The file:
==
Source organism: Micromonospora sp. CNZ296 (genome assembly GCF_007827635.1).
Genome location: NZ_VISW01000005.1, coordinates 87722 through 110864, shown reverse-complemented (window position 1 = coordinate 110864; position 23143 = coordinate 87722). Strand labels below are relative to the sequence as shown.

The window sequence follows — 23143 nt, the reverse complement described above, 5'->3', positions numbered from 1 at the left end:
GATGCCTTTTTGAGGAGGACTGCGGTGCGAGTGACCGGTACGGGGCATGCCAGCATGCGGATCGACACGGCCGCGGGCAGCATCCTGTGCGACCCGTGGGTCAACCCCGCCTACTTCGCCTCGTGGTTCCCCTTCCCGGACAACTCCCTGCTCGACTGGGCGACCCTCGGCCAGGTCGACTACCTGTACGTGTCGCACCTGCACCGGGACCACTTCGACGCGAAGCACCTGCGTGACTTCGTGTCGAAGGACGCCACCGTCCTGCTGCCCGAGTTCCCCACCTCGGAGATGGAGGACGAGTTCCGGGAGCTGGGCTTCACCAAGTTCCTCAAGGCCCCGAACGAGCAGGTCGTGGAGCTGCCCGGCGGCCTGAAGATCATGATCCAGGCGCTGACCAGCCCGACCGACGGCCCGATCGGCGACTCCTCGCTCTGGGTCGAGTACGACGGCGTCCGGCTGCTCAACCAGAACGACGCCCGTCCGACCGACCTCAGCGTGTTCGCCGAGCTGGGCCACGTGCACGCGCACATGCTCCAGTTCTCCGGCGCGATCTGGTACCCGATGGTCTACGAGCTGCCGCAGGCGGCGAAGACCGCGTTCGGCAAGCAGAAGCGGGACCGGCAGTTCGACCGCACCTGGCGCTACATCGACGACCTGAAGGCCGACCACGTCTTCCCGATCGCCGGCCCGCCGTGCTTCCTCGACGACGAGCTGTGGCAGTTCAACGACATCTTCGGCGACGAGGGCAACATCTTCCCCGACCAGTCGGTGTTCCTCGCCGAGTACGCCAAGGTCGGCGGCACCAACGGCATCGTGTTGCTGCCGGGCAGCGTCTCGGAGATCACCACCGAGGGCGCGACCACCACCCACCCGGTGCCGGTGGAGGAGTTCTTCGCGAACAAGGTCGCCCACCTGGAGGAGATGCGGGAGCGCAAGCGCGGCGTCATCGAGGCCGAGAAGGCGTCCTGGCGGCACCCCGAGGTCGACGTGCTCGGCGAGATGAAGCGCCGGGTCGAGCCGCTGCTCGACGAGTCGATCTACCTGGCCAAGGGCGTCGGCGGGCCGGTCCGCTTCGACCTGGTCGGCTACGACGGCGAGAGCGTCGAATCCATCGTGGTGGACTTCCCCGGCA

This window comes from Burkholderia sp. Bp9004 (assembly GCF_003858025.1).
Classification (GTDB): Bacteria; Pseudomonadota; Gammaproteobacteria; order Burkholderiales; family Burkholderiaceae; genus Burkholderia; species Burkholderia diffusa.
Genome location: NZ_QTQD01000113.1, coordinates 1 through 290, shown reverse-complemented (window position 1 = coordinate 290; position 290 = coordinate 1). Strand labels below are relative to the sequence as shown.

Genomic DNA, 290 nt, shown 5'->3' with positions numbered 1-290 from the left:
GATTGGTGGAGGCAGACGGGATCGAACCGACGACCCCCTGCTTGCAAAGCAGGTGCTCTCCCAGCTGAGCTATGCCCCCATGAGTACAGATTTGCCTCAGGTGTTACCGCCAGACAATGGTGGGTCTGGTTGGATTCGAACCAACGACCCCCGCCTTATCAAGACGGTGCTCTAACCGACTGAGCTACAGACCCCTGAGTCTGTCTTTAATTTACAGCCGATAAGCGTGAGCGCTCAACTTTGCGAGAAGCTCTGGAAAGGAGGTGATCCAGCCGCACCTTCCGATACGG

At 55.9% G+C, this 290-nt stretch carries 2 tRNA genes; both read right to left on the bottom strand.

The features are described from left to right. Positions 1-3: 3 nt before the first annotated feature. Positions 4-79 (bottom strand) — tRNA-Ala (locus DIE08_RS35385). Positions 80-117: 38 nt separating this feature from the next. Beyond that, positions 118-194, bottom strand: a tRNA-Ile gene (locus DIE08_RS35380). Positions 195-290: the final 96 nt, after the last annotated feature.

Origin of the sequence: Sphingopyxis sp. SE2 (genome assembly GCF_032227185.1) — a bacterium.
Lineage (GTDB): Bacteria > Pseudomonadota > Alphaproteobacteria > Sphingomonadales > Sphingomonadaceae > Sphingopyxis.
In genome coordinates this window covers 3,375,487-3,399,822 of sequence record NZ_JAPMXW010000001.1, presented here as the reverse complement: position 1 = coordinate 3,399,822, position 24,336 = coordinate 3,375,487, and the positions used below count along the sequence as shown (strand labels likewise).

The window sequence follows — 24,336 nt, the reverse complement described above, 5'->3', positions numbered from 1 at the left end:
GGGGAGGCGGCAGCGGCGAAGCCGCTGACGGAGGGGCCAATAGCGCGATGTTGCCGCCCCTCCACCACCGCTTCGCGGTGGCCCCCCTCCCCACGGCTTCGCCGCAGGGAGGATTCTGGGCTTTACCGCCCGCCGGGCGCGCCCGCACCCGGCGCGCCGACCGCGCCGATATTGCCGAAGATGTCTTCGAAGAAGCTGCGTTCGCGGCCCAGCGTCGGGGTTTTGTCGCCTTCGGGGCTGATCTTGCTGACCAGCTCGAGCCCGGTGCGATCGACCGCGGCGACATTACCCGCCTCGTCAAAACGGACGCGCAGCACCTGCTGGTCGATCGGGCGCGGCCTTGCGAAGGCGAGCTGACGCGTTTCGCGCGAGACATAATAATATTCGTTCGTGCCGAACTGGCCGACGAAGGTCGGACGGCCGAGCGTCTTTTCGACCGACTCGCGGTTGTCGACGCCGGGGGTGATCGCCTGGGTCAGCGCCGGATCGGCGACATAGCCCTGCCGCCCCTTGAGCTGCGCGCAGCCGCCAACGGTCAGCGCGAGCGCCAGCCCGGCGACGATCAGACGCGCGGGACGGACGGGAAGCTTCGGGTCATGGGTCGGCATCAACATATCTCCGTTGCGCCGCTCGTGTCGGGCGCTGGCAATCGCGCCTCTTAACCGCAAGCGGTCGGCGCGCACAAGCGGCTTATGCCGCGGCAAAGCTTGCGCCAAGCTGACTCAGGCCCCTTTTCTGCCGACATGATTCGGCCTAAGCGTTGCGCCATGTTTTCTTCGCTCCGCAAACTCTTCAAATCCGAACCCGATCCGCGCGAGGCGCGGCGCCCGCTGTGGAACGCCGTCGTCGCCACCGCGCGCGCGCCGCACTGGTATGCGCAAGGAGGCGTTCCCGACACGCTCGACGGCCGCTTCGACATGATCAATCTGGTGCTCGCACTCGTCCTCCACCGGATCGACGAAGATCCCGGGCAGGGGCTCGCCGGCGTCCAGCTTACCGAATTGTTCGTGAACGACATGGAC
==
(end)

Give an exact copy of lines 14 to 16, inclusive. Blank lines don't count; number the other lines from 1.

In genome coordinates this window covers 3,375,487-3,399,822 of sequence record NZ_JAPMXW010000001.1, presented here as the reverse complement: position 1 = coordinate 3,399,822, position 24,336 = coordinate 3,375,487, and the positions used below count along the sequence as shown (strand labels likewise).

The window sequence follows — 24,336 nt, the reverse complement described above, 5'->3', positions numbered from 1 at the left end:
GGGGAGGCGGCAGCGGCGAAGCCGCTGACGGAGGGGCCAATAGCGCGATGTTGCCGCCCCTCCACCACCGCTTCGCGGTGGCCCCCCTCCCCACGGCTTCGCCGCAGGGAGGATTCTGGGCTTTACCGCCCGCCGGGCGCGCCCGCACCCGGCGCGCCGACCGCGCCGATATTGCCGAAGATGTCTTCGAAGAAGCTGCGTTCGCGGCCCAGCGTCGGGGTTTTGTCGCCTTCGGGGCTGATCTTGCTGACCAGCTCGAGCCCGGTGCGATCGACCGCGGCGACATTACCCGCCTCGTCAAAACGGACGCGCAGCACCTGCTGGTCGATCGGGCGCGGCCTTGCGAAGGCGAGCTGACGCGTTTCGCGCGAGACATAATAATATTCGTTCGTGCCGAACTGGCCGACGAAGGTCGGACGGCCGAGCGTCTTTTCGACCGACTCGCGGTTGTCGACGCCGGGGGTGATCGCCTGGGTCAGCGCCGGATCGGCGACATAGCCCTGCCGCCCCTTGAGCTGCGCGCAGCCGCCAACGGTCAGCGCGAGCGCCAGCCCGGCGACGATCAGACGCGCGGGACGGACGGGAAGCTTCGGGTCATGGGTCGGCATCAACATATCTCCGTTGCGCCGCTCGTGTCGGGCGCTGGCAATCGCGCCTCTTAACCGCAAGCGGTCGGCGCGCACAAGCGGCTTATGCCGCGGCAAAGCTTGCGCCAAGCTGACTCAGGCCCCTTTTCTGCCGACATGATTCGGCCTAAGCGTTGCGCCATGTTTTCTTCGCTCCGCAAACTCTTCAAATCCGAACCCGATCCGCGCGAGGCGCGGCGCCCGCTGTGGAACGCCGTCGTCGCCACCGCGCGCGCGCCGCACTGGTATGCGCAAGGAGGCGTTCCCGACACGCTCGACGGCCGCTTCGACATGATCAATCTGGTGCTCGCACTCGTCCTCCACCGGATCGACGAAGATCCCGGGCAGGGGCTCGCCGGCGTCCAGCTTACCGAATTGTTCGTGAACGACATGGAC